Service Dog Laws in Hawaii
Like many other states, the service dog laws in Hawaii are structured to coincide with the federal Americans with Disabilities Act of 1990. As part of this, the training of a canine as part of service dog certification lends itself well in qualifying for all of the inherent rights of a disabled person as pertains to the use of a service animal (dog).
ASSISTED LIVING LAWS
Section 347-13 of Hawaii’s law regarding the rights of the disabled in relation to public places and conveyances identifies what type of facilities, as well as the different modes of transportation that are covered by this provision. Special attention should be paid to sub section b which covers the use of a service dog accompanying the disabled individuals as their right of entry just like any other person. The service dog laws in Hawaii do, however, make the dog’s owner liable for any actual damages done to the premises by the animal. With this exception withstanding, service dog certification training should be considered as a safeguard to the service dogs behavior in public. Additionally, it is clearly stated that a dog cannot be denied entry deemed “dangerous”, only because it is not muzzled. Muzzles are not required to be worn by the service dog.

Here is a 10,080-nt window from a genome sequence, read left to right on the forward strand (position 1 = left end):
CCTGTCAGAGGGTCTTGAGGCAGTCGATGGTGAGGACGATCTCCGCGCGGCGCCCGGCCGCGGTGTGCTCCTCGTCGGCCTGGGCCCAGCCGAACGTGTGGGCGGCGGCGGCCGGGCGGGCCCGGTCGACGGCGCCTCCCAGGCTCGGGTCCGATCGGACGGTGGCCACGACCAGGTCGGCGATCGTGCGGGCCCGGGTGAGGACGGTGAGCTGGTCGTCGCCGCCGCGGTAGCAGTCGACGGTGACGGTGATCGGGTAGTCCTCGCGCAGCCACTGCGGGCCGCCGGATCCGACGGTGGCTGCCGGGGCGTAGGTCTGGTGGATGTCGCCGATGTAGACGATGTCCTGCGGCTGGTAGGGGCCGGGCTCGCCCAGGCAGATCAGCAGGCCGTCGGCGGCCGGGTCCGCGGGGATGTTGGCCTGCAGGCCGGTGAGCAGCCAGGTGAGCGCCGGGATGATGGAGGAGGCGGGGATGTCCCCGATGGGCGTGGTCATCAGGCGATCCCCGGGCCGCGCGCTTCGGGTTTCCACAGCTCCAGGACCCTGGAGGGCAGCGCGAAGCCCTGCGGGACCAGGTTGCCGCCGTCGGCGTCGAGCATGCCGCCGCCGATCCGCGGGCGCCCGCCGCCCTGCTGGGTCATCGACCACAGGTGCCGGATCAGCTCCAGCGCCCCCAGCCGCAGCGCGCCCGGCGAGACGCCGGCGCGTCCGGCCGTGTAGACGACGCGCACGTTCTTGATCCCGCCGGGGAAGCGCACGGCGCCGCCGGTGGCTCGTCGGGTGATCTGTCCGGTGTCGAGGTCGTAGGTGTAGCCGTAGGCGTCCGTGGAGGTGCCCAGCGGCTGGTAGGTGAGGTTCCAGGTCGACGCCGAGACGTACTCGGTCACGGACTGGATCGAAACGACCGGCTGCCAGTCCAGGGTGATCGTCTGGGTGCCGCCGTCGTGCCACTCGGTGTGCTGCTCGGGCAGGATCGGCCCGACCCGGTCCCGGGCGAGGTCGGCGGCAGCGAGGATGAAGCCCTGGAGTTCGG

ILLEGAL INTERVENTION LAWS
Violations to the right of entry of a disabled person and their service dog to public places and conveyances in Hawaii, could result in a civil action by the offended party of three times the actual damages incurred or $1,000, whichever is greater, for each violation. Even a simple violation could still bring with it a fine of up to $1,000.
MOTOR VEHICLE LAWS
Section 347-17 calls for reasonable precautions to be used by anyone operating a motor vehicle when approaching a blind, deaf or otherwise disabled individual near a roadway. Violation of the above law can result in a $100 fine and/or up to six months in jail.
PERMITS AND ACCREDITATION
Like any other canine, the service dog laws in Hawaii requires proper licensing. However, when your dog has been specially trained as in an accredited service dog certification training course, the director of finance may wave any licensing fee.